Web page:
Tuesday 23 July 2024

Colombia - August 2023 - Day 2 - Bogota to Casanare

I think I met something like another 15 of Albert's extended family members at the restaurant. I had to write notes to try and remember who everybody was. In addition Albert's wife and son, there were his Mum, Dad, Stepmum and youngest step-brother. One of his sisters was also there with all three of her kids. Also there were his wife's parents and her sister, her sister's boyfriend, her Aunt and her Aunt's son (who I had met briefly at the airport), and finally her Grandma. Later I would eagerly ink in the family tree I had been maintaining. I would name them, but this is a public site and I don't know if they would be comfortable with that so it's easier not to. But I do remember all of their names as I spent nearly a week with them, and they were the most delightful and welcoming family - well, two families - that you could ever meet. I should at this point mention that a saintly miracle (Saint A, Albert's wife's mum) had occured the previous day in that my suitcase of dirty washing had been emptied out whilst I had been birding and all my clothes had been washed. I was back in business! 

Despite the late finish we were on the road pretty early the next morning as we had a long drive ahead of us. We didn't leave exactly on time but there were a lot of people to organise and to fit into vehicles. So shortly after dawn a load of us and our luggage piled into Don Gilberto's minivan. The doors didn't all open, and neither did the windows particularly, but despite the decrepitude of the vehicle Gilberto was a particularly cautious driver and ensured continuous divine protection by genuflecting with both hands whenever we came across a roadside shrine to the Virgin. 

The route took us north of where I had been the previous day, north of Bogota and then east along what is called the Transversal del Sisga in the department of Boyaca. A lot of the time you are following the banks of the Embalse de Chivor which has some nice viewpoints. The road then descends from Santa Maria through La Esperaza and crosses the Rio Upia (which eventually joins the Orinoco much further east), at which point you are in the department of Casanare. Sabanalarga, where Albert's mum has a house, was our final destination. This is on the very western edge of the Llanos plain, primarily lowland habitat and a very different climate to Bogota. The latter is at 2,600m, whereas Sabanalarga is under 500m. It would be hot!

Despite the leisurely pace it was hard to bird from Don Gilberto's van but there were quite a few breaks along the way. At the first one, still in the larger Bogota area, we stopped briefly alongside an agricultural area on the banks of the Bogota River. Here I managed to see Bare-faced Ibis, American Kestrel, White-tailed Kite and both Glossy and Black Flowerpiercer. Further along the route as we crossed the Cordillera a late breakfast above the Embalse allowed for a bit longer looking through my bins. Crimson-mantled and Golden-Olive Woodpeckers, Bananaquits, Tropical Parulas, Kingbirds, Plain-crowned Spinetail, Common Tody-Flycatcher, and a Spangled Coquette amongst others.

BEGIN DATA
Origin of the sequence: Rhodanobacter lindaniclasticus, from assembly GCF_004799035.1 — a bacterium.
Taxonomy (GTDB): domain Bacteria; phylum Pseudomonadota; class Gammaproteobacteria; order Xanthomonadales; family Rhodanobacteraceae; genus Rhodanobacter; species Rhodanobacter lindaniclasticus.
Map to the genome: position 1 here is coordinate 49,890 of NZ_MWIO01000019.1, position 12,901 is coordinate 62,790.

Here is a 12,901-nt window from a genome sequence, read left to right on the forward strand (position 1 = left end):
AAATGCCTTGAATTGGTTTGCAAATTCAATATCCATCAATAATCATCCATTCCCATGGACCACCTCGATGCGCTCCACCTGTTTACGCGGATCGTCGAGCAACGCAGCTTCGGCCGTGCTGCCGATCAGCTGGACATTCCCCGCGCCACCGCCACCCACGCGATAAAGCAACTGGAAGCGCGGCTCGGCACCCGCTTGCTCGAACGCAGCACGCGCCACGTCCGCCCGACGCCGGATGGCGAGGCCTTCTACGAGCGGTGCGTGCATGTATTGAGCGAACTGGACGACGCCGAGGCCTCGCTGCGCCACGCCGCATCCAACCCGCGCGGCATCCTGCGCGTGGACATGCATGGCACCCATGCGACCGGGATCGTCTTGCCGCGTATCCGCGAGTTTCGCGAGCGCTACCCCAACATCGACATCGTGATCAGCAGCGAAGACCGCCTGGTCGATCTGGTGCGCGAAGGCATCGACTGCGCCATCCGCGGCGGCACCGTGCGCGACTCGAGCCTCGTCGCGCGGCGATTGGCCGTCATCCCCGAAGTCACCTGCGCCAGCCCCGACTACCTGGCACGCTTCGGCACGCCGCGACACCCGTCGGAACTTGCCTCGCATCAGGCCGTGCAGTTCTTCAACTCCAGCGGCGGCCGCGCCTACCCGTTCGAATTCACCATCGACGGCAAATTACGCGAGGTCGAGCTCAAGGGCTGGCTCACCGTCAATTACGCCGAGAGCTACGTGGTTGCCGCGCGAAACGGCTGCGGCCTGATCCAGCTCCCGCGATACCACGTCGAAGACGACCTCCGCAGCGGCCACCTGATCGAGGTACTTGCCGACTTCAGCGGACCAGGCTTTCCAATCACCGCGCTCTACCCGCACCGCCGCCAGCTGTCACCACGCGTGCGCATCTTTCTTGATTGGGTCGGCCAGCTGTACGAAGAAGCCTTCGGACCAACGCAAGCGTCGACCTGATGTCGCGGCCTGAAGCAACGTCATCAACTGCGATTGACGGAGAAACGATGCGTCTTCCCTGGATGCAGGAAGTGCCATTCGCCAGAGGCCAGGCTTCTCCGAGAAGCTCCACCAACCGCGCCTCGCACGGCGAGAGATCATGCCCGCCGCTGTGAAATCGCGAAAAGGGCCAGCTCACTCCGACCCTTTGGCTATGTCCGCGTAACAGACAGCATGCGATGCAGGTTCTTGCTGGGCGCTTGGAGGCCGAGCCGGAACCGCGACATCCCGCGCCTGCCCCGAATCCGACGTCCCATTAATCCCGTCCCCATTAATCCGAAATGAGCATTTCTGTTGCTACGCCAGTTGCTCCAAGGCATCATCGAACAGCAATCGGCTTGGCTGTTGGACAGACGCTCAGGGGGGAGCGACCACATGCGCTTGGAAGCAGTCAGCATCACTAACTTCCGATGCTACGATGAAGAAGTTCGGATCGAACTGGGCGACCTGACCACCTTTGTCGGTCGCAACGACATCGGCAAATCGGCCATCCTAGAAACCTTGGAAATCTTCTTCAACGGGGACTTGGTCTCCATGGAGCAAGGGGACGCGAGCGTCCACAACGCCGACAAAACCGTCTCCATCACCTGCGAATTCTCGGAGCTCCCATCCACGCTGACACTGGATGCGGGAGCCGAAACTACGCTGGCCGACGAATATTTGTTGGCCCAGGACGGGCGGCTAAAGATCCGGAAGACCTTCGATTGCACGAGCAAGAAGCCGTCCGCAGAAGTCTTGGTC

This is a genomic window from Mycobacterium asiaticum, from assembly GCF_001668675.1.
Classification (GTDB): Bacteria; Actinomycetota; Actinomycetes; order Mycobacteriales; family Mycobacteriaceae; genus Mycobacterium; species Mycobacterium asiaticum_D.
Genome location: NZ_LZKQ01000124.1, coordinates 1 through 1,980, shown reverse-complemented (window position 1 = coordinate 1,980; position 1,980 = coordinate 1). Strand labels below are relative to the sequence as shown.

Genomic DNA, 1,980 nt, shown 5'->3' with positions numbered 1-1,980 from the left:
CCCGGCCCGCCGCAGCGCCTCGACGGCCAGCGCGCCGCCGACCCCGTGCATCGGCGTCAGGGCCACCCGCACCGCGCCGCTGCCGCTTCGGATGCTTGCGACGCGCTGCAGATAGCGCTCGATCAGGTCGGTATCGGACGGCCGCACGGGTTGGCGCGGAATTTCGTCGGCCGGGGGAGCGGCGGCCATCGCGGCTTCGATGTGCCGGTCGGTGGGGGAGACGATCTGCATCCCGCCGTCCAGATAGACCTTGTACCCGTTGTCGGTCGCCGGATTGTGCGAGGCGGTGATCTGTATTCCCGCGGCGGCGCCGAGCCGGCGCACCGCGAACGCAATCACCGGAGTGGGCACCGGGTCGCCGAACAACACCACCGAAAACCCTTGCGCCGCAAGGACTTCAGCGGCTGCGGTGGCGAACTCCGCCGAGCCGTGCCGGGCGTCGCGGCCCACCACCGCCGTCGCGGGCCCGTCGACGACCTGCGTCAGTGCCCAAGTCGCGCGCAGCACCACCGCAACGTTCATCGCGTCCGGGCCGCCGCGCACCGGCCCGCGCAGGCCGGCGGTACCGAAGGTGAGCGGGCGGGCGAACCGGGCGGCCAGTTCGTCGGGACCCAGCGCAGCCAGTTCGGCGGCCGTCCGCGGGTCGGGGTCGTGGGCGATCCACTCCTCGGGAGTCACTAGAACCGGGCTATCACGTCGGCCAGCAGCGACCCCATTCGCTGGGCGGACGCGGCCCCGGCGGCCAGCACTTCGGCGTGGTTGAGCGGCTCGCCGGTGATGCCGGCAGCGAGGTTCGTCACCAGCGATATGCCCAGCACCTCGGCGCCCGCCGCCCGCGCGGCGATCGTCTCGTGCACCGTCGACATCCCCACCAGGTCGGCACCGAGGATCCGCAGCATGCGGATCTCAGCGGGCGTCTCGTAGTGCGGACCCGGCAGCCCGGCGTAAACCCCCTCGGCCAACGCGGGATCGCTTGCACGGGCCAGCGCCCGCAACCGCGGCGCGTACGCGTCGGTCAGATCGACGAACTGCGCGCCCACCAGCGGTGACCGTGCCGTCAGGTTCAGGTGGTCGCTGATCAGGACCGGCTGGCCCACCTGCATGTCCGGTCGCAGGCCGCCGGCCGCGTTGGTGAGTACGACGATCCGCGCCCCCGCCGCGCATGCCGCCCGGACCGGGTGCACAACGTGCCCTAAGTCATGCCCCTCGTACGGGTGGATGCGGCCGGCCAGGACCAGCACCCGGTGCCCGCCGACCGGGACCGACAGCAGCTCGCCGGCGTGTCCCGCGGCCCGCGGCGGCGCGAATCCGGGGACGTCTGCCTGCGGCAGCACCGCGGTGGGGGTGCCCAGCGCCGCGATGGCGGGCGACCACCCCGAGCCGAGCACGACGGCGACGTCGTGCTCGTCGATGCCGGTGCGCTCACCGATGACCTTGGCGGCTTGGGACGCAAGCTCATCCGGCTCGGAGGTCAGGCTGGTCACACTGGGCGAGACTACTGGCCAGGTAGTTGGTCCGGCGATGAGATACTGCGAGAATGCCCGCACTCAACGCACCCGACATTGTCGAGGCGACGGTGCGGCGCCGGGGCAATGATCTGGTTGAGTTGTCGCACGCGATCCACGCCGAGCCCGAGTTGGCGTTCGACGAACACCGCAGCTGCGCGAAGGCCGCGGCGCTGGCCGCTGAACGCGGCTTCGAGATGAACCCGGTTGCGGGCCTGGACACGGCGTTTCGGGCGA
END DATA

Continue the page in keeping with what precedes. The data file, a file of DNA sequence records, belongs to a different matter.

We arrived early afternoon after something like a six hour journey. Most of us were booked into the local holiday camp, with a few of the gang staying at the finca. Albert's brother, a local teacher in Sabanalarga, lives next door to his Mum; they bought the land together, and so I was able to ink in some more of my rapidly-expanding family tree, including two of his children. Later on his wife's brother, wife and young daughter also arrived, and my pen had to come out again.

Whilst we all settled in I kept an eBird list going for the afternoon. Largely we all just chilled out at the family house - Albert had organised vast quantities of food and drink to be deliverd regularly in order to sustain 20+ people. The house is on the edge of town, mainly amidst agriculture, but whilst there were views of the river it wasn't possible to get all the way down to it. I contented myself by wandering down the lane and back, but most of the birds were seen in the garden, beer in hand. These included Golden-Olive and Lineated Woodpecker in the trees opposite, a Black-throated Mango nesting on a lamp post, lots of various Doves (Band-tailed Pigeon, Ruddy Ground Dove, Scaled Dove and Eared Dove), Yellow-crowned Parrots and Brown-throated Parakeets, tons of Flycatchers (Cattle Tyrant, Great Kiskadee, Boat-billed Flycatcher, Rusty-margined Flycatcher and Tropical Kingbird), Blue-grey, Palm and Burnished-buff Tanagers, Violaceous Jay and lots lots more. By the end of the day I'd recorded nearly 40 species without going anywhere and with virtually no effort expended bar a short walk into town for the daily fruit salad ritual, more on which later.

Monday 22 July 2024

Colombia - August 2023 - Day 1 - Cundinamarca

Normally I begin every trip report with a "Logistics and Itinerary" style post, detailing how I got there, where I went, my preparation and things people may find useful. This trip was a little different though as it was not strictly a birding trip at all. Birds did of course feature but this was primarily a people trip. For many many years I have had a Colombian colleague called Albert. I've known him from the day he arrived in this country, and watched in admiration as he has made his way. Whilst I have a professional relationship with him, over time a family friendship has developed as well. I've got to know various members of his family, and he and his mine. Last year he invited me to meet even more of them in Colombia. He was spending some time there on a break from work, introducing his newborn son to his relatives and frankly relaxing after a long stint working for me! A plan was hatched whereby I would squeeze in a few days in Colombia at his Mum's finca in Casanare, to the east of the Andean chain, enjoying a Colombian family get-together and seeing a side of the country that as a birding tourist in 2022 I hadn't. As such there are not really any logistics to talk about. I booked a cheap flight via Madrid like last time and that was about it.